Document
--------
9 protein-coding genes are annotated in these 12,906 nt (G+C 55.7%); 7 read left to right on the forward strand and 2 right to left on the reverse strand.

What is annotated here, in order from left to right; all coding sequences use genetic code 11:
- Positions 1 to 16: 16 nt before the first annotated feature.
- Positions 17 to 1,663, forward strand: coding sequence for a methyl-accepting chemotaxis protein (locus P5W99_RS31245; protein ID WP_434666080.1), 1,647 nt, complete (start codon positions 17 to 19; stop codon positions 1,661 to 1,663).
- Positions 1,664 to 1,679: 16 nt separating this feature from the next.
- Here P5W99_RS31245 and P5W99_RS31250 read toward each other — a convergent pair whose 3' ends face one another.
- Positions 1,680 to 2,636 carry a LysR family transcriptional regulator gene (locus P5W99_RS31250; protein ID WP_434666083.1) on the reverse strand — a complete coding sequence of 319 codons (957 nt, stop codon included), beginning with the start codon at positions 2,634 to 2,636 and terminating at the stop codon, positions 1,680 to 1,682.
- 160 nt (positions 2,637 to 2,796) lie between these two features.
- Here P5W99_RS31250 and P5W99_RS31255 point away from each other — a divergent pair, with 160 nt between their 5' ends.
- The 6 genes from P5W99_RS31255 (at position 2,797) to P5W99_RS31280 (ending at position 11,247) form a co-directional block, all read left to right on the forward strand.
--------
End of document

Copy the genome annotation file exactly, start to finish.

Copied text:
9 protein-coding genes are annotated in these 12,906 nt (G+C 55.7%); 7 read left to right on the forward strand and 2 right to left on the reverse strand.

What is annotated here, in order from left to right; all coding sequences use genetic code 11:
- Positions 1 to 16: 16 nt before the first annotated feature.
- Positions 17 to 1,663, forward strand: coding sequence for a methyl-accepting chemotaxis protein (locus P5W99_RS31245; protein ID WP_434666080.1), 1,647 nt, complete (start codon positions 17 to 19; stop codon positions 1,661 to 1,663).
- Positions 1,664 to 1,679: 16 nt separating this feature from the next.
- Here P5W99_RS31245 and P5W99_RS31250 read toward each other — a convergent pair whose 3' ends face one another.
- Positions 1,680 to 2,636 carry a LysR family transcriptional regulator gene (locus P5W99_RS31250; protein ID WP_434666083.1) on the reverse strand — a complete coding sequence of 319 codons (957 nt, stop codon included), beginning with the start codon at positions 2,634 to 2,636 and terminating at the stop codon, positions 1,680 to 1,682.
- 160 nt (positions 2,637 to 2,796) lie between these two features.
- Here P5W99_RS31250 and P5W99_RS31255 point away from each other — a divergent pair, with 160 nt between their 5' ends.
- The 6 genes from P5W99_RS31255 (at position 2,797) to P5W99_RS31280 (ending at position 11,247) form a co-directional block, all read left to right on the forward strand.